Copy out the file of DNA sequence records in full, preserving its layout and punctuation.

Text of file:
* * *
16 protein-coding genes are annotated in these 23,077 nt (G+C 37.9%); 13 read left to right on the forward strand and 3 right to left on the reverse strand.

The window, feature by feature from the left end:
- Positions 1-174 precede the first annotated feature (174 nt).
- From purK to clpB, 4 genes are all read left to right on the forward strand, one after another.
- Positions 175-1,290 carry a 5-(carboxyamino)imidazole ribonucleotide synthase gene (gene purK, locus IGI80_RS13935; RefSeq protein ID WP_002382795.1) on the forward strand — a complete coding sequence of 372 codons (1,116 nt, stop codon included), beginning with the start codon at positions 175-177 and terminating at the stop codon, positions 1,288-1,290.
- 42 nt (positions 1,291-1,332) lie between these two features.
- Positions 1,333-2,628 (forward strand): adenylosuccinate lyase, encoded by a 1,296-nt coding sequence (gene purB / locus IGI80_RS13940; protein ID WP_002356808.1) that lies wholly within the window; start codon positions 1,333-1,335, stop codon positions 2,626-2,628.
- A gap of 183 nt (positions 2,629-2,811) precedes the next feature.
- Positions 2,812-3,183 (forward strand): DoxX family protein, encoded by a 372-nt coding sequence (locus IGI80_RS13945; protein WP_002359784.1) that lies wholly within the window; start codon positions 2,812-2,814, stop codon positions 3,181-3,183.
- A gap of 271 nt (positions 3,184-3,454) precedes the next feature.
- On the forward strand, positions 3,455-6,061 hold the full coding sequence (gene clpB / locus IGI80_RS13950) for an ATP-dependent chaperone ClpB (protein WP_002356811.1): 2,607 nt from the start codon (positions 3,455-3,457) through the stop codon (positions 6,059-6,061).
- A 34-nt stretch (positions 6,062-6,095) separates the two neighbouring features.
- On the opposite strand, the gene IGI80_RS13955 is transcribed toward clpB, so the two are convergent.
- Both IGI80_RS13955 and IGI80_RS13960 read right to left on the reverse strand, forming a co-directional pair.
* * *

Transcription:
16 protein-coding genes are annotated in these 23,077 nt (G+C 37.9%); 13 read left to right on the forward strand and 3 right to left on the reverse strand.

The window, feature by feature from the left end:
- Positions 1-174 precede the first annotated feature (174 nt).
- From purK to clpB, 4 genes are all read left to right on the forward strand, one after another.
- Positions 175-1,290 carry a 5-(carboxyamino)imidazole ribonucleotide synthase gene (gene purK, locus IGI80_RS13935; RefSeq protein ID WP_002382795.1) on the forward strand — a complete coding sequence of 372 codons (1,116 nt, stop codon included), beginning with the start codon at positions 175-177 and terminating at the stop codon, positions 1,288-1,290.
- 42 nt (positions 1,291-1,332) lie between these two features.
- Positions 1,333-2,628 (forward strand): adenylosuccinate lyase, encoded by a 1,296-nt coding sequence (gene purB / locus IGI80_RS13940; protein ID WP_002356808.1) that lies wholly within the window; start codon positions 1,333-1,335, stop codon positions 2,626-2,628.
- A gap of 183 nt (positions 2,629-2,811) precedes the next feature.
- Positions 2,812-3,183 (forward strand): DoxX family protein, encoded by a 372-nt coding sequence (locus IGI80_RS13945; protein WP_002359784.1) that lies wholly within the window; start codon positions 2,812-2,814, stop codon positions 3,181-3,183.
- A gap of 271 nt (positions 3,184-3,454) precedes the next feature.
- On the forward strand, positions 3,455-6,061 hold the full coding sequence (gene clpB / locus IGI80_RS13950) for an ATP-dependent chaperone ClpB (protein WP_002356811.1): 2,607 nt from the start codon (positions 3,455-3,457) through the stop codon (positions 6,059-6,061).
- A 34-nt stretch (positions 6,062-6,095) separates the two neighbouring features.
- On the opposite strand, the gene IGI80_RS13955 is transcribed toward clpB, so the two are convergent.
- Both IGI80_RS13955 and IGI80_RS13960 read right to left on the reverse strand, forming a co-directional pair.